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USPTO Switches Gears on Registration of Disparaging Marks, but Not on Scandalous Marks

On June 26, 2017, a week after the U.S. Supreme Court unanimously held that the “disparagement clause” in Section 2(a) of the Lanham Act, 15 U.S.C. § 1052(a), violates the Free Speech Clause of the First Amendment in Matal v. Tam, the U.S. Patent and Trademark Office (the “USPTO”) has updated (Examination Guide 1-17) its … Continue Reading

Portland Band The Slants Singing a Happy Tune After the Supreme Court Unanimously Holds That the Disparagement Clause Violates the First Amendment

Background Yesterday, six months after hearing oral argument (and nearly six years after Simon Tam filed his trademark application for “THE SLANTS”), the U.S. Supreme Court unanimously affirmed the U.S. Court of Appeals for the Federal Circuit’s en banc decision in In re Tam, holding that the disparagement clause in Section 2(a) of the Lanham … Continue Reading

The Supremes Have Spoken: The Defense of Laches Does Not Apply to Patent Infringement Suits…

…but can only collect damages for six years prior to filing suit. In a stunning upset of years of jurisprudence (Federal Circuit Court of Appeals, prior patent act), the U.S. Supreme Court determined that laches (an equitable remedy) cannot be applied within the “statute of limitations” period of six years (a legal remedy for damages). … Continue Reading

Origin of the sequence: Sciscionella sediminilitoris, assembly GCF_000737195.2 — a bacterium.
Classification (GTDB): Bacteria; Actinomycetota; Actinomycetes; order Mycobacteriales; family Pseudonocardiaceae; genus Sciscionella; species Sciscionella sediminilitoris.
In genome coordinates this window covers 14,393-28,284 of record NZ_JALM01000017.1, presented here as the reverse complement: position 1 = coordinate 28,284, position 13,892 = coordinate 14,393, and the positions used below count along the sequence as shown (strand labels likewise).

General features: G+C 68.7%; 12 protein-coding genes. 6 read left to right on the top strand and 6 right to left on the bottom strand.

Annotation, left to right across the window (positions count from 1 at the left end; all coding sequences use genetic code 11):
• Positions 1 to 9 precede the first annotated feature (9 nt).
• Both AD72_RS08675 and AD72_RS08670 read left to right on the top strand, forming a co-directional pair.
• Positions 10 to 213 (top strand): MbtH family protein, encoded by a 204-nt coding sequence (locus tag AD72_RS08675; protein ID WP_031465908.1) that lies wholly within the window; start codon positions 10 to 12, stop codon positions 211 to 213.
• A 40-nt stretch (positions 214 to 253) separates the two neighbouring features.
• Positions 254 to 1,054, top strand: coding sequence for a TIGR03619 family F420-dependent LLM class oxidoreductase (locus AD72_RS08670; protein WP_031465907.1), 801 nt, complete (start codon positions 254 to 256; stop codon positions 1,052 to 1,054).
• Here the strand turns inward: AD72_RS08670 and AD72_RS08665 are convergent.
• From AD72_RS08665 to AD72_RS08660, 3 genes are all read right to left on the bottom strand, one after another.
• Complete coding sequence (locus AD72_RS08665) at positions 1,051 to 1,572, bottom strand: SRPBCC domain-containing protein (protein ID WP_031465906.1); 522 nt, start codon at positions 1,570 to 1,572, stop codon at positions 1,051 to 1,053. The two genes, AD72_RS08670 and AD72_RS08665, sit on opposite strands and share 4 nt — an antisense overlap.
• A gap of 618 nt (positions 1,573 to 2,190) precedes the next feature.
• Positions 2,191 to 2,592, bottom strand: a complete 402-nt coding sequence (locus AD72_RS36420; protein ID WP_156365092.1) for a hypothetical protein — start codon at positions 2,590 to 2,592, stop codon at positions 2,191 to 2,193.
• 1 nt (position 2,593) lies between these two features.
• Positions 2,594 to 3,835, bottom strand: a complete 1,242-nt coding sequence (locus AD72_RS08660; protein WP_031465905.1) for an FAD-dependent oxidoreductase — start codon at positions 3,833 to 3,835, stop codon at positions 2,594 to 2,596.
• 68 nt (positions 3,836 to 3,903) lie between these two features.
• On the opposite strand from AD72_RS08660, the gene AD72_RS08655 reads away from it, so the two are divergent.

The Supremes Hear Oral Argument in Portland Band The Slants’ Trademark Case

On Wednesday, January 18, 2017, the U.S. Supreme Court heard oral argument in Lee v. Tam, a case reviewing the U.S. Court of Appeals for the Federal Circuit’s en banc decision in In re Tam holding that the disparagement provision in Section 2(a) of the Lanham Act, 15 U.S.C. Section 1052(a), was facially invalid under … Continue Reading

Free Speech and Functionality

The Founding Fathers ensconced intellectual property rights into the fabric of the original Constitution. Article I, Section 8, Clause 8, of the United States Constitution grants Congress the power “to promote the progress of science and useful arts, by securing for limited times to authors and inventors the exclusive right to their respective writings and … Continue Reading

Justice Scalia and the Court’s Patent Case Docket

The weekend’s news about Justice Antonin Scalia’s passing was a shocker. Justice Scalia always appeared so vigorous that he seemed much younger than his 79 years. His high level of legal scholarship was always on display. Justice Scalia was nothing if not a formidable jurist. … Continue Reading
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